On All Hallows Day, 1979, two books were published that have proven to be classic studies of modern paganism/Wicca/goddess spiritualities. The Spiral Dance, written by Starhawk, and Drawing Down the Moon are staples in any Wiccan or neo-pagan library.
Much has happened in the twenty five years since the first edition of this book, some of it good for those perceived to have an alternative spirituality (at least the part that came before Reagan). Adler updates the information contained four sections: Background, Witches, Other Neo Pagans, and The Material Plane. Three appendices are included; one is entitled “Scholars, Writers, Journalists, and the Occult,” in which the author reports the good, the bad, and the biased. The second appendix lists five poems and rituals to give the reader a taste of pagan literature. The last appendix takes up more than one hundred pages, detailing an explosive list of on and offline resources for the modern pagan.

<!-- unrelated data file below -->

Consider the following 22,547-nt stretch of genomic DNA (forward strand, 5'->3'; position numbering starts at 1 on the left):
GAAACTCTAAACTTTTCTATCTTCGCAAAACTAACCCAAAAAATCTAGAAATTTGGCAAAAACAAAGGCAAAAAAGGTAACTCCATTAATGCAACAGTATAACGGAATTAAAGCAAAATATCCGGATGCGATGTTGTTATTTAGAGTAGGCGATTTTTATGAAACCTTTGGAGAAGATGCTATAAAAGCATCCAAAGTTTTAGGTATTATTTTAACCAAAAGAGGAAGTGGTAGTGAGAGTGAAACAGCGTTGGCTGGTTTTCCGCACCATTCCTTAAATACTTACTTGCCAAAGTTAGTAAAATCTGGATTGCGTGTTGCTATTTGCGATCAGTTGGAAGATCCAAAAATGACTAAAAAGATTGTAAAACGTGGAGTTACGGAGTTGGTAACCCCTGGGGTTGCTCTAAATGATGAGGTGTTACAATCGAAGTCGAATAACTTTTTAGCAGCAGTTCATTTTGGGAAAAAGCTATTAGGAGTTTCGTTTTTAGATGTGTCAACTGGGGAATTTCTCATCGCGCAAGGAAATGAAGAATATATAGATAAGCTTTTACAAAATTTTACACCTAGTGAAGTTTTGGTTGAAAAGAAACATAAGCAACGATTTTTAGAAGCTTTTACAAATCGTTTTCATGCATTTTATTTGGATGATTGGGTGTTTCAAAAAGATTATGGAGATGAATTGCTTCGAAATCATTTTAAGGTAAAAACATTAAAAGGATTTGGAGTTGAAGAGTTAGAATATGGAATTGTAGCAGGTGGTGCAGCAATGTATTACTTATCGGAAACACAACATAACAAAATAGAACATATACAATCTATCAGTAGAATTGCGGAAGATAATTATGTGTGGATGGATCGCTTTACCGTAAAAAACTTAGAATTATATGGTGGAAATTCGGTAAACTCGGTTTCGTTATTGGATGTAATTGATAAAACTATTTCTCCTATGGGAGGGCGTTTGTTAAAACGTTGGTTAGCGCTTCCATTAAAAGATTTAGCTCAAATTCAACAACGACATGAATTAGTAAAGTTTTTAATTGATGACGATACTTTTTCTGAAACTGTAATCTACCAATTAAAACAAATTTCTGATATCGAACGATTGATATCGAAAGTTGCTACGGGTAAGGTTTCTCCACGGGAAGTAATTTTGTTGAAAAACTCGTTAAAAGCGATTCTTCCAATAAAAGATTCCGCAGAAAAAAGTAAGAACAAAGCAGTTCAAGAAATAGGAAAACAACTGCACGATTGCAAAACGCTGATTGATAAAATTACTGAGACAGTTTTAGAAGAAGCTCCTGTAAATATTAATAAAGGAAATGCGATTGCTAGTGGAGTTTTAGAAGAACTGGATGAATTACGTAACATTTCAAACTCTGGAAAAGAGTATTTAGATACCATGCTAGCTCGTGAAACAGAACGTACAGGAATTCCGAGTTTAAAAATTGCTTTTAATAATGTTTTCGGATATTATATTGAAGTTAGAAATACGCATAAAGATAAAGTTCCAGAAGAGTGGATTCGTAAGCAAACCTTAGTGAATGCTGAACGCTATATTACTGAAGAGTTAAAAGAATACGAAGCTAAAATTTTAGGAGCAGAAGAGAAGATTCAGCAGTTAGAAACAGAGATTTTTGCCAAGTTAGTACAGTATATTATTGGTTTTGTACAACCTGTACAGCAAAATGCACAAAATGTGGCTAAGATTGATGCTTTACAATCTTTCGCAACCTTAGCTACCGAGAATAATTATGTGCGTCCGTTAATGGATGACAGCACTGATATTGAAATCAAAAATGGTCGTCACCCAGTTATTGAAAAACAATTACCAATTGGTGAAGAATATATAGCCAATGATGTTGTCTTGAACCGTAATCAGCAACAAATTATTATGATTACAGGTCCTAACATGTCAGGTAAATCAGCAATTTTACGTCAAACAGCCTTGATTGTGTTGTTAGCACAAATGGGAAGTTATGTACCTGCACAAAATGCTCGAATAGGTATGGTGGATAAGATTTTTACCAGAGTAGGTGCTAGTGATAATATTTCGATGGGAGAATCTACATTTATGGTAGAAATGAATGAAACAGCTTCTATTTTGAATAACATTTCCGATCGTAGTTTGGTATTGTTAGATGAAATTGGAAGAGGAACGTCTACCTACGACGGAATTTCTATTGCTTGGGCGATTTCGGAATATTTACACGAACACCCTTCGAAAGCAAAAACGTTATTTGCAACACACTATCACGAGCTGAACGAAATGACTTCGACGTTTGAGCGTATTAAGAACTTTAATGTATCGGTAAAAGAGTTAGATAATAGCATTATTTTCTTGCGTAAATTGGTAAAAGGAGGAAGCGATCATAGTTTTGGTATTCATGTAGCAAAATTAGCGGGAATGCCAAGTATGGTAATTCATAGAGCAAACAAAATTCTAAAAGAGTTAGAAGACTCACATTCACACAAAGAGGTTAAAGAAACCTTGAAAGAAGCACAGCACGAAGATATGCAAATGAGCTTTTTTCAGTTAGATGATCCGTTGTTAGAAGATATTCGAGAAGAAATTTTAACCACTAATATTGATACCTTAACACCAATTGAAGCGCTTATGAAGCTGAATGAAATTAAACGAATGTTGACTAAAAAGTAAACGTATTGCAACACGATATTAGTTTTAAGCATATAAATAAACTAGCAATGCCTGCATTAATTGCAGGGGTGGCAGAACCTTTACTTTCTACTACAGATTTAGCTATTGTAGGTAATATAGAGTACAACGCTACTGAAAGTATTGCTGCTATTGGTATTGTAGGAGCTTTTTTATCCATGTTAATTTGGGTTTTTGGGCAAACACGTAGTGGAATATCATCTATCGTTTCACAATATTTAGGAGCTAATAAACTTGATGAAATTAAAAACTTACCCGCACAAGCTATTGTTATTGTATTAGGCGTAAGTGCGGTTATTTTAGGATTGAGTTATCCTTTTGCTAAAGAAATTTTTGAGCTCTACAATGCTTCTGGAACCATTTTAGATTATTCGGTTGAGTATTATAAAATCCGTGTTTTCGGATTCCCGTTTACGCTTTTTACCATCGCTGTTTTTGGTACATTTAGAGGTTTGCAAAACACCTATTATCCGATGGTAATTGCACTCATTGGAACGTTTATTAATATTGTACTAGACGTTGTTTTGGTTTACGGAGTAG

Adler is very good about presenting views that differ from her own or even that held by most practitioners of the Craft. Many dabblers will go nearly crossed eyed sorting through the differences between the traditionalists, the Gardnerian, Alexandrian, etc. etc. branches of Wicca. Adler goes on to discuss the Pagan reconstructions and their efforts to make new pre-Christian religions. Her bibliography is invaluable for anyone wanting to further explore any topic she covers.
This is best viewed as a resource guide and as a history of the Wicca/Pagan movement in the United States. Wiccan/Pagan spirituality is so diverse that it can be difficult to sort through the various branches of community; Adler’s book is a good starting place. It is a classic piece likely to be included on the bookshelf of anyone interested in this spirituality.